Cow Pea, Cowpea, Southern Pea 'Tohono O'odham Blackeye'

Vigna unguiculata

Family: Papilionaceae (pa-pil-ee-uh-NAY-see-ee) (Info)
Genus: Vigna (VIG-nuh) (Info)
Species: unguiculata (un-gwee-kew-LAH-tuh) (Info)
Cultivar: Tohono O'odham Blackeye
» View all varieties of Beans





Unknown - Tell us


Unknown - Tell us

Seed Type:

Unknown - Tell us

Growth Habit:

Unknown - Tell us

Sun Exposure:

Full Sun


Unknown - Tell us

Days to Maturity:

Unknown - Tell us

Bloom Color:

Unknown - Tell us

Soil pH requirements:

Unknown - Tell us

Propagation Methods:

From seed; direct sow after last frost

Seed Collecting:

Allow pods to dry on plant; break open to collect seeds

Properly cleaned, seed can be successfully stored

Foliage Color:

Unknown - Tell us

Bloom Characteristics:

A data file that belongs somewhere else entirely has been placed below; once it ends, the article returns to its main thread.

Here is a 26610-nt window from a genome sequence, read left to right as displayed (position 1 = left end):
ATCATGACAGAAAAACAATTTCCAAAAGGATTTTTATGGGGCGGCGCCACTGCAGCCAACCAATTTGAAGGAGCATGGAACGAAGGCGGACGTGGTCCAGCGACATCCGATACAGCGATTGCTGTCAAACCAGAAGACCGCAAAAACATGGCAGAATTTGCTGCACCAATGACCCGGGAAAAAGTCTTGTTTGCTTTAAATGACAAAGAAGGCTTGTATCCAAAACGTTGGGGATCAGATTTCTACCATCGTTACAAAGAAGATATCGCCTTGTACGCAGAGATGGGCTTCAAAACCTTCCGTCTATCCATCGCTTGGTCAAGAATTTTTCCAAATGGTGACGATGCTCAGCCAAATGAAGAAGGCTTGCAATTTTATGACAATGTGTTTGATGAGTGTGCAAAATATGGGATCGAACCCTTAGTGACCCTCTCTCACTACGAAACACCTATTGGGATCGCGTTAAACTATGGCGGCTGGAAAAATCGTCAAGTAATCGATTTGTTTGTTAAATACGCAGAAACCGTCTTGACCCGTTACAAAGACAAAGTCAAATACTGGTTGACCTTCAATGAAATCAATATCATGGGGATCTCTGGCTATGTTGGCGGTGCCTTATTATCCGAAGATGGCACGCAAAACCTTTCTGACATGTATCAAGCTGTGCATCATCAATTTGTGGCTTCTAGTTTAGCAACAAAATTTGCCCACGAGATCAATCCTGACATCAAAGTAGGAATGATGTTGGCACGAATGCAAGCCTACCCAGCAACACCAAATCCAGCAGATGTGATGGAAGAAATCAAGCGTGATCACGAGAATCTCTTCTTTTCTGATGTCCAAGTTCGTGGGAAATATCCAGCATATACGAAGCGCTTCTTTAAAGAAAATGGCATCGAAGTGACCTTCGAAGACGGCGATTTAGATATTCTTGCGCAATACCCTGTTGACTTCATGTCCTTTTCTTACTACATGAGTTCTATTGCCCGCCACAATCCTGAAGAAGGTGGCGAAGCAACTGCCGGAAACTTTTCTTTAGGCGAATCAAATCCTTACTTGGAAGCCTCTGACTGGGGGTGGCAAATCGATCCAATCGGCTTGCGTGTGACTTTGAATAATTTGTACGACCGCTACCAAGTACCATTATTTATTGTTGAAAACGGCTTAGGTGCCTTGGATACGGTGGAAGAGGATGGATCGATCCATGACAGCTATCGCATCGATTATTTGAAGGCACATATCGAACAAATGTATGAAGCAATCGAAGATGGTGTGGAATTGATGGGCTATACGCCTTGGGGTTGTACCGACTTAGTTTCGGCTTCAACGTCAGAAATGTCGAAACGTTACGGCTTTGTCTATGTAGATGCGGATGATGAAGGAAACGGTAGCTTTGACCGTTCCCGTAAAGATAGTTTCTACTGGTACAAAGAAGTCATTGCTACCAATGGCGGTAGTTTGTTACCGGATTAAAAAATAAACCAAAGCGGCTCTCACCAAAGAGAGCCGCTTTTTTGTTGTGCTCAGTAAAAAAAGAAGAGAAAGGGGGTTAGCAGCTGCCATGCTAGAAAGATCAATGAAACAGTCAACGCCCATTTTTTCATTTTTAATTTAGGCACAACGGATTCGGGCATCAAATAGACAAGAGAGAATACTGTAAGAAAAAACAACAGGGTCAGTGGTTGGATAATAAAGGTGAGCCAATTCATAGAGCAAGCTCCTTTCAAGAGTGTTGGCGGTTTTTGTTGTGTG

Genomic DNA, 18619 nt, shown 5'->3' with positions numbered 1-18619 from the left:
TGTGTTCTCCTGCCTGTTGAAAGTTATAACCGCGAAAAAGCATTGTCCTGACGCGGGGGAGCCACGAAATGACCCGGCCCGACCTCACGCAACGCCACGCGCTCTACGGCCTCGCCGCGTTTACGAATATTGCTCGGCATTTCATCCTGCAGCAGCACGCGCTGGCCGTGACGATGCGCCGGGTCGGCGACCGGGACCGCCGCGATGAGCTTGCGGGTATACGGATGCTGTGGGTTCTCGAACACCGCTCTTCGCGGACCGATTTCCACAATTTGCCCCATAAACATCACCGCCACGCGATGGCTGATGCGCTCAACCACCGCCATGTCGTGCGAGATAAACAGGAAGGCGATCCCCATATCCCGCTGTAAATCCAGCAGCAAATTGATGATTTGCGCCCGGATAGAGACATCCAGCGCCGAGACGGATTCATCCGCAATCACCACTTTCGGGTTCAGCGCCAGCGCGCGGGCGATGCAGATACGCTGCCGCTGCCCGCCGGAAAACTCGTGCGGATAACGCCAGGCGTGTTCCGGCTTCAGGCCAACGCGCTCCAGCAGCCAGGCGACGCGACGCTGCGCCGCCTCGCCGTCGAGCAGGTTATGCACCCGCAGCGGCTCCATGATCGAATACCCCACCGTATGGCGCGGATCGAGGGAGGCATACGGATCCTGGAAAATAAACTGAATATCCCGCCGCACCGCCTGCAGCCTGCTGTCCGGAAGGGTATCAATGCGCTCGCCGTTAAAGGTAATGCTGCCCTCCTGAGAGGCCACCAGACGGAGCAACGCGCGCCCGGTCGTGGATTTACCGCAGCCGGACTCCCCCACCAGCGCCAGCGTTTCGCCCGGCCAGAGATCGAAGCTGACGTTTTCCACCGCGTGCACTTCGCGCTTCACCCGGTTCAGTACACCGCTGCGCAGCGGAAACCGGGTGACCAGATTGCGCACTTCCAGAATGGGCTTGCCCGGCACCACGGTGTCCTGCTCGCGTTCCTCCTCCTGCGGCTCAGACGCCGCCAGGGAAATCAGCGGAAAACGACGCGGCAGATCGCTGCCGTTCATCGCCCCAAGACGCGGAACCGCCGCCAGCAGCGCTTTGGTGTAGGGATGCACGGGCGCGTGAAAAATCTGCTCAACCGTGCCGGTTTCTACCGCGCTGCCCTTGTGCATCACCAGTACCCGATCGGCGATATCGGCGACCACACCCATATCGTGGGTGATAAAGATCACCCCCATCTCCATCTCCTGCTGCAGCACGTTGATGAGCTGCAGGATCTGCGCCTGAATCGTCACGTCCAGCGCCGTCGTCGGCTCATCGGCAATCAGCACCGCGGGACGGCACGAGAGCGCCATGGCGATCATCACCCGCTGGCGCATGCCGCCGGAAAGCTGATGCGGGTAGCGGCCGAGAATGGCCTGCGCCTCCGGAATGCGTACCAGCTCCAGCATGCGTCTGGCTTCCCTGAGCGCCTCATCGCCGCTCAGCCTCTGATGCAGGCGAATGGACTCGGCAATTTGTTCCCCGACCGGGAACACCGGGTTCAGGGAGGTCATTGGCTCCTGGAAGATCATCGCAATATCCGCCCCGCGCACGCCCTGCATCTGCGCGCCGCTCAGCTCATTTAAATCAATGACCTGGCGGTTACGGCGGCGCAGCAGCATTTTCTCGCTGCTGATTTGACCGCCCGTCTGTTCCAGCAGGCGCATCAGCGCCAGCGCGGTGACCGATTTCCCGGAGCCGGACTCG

Unknown - Tell us

Water Requirements:

Unknown - Tell us

Where to Grow:

Unknown - Tell us


This plant has been said to grow in the following regions:

Phoenix, Arizona

Jonesville, South Carolina

Logan, Utah

Gardeners' Notes:


On Jun 24, 2014, lokidog from Logan, UT wrote:

One of the few that did well here. Was a bush type, though some say it's a pole? Maybe it'll grow bigger if there is support or more time. (I found this is pretty true with other cowpeas as I've tried more) Quite productive. Great as green beans too. I used black plastic to increase soil temps. I think the SC person probably had bad luck because of humidity - these like drier weather (or at least they liked the 20 percent or less here), other cowpeas may have failed for me because of the opposite = too dry here. And, these tolerate alkaline soils - which is not the case with many cowpeas.


On Dec 16, 2012, lssfishhunter from Jonesville, SC (Zone 7b) wrote:

The only reason that I gave this variety a neutral is because they didn't produce nearly as much as the other crowder pea types that I grow. They put on a tad bit earlier than my other varieties but were dead or dying very quickly compared to the others in my garden. However, the taste was exceptional.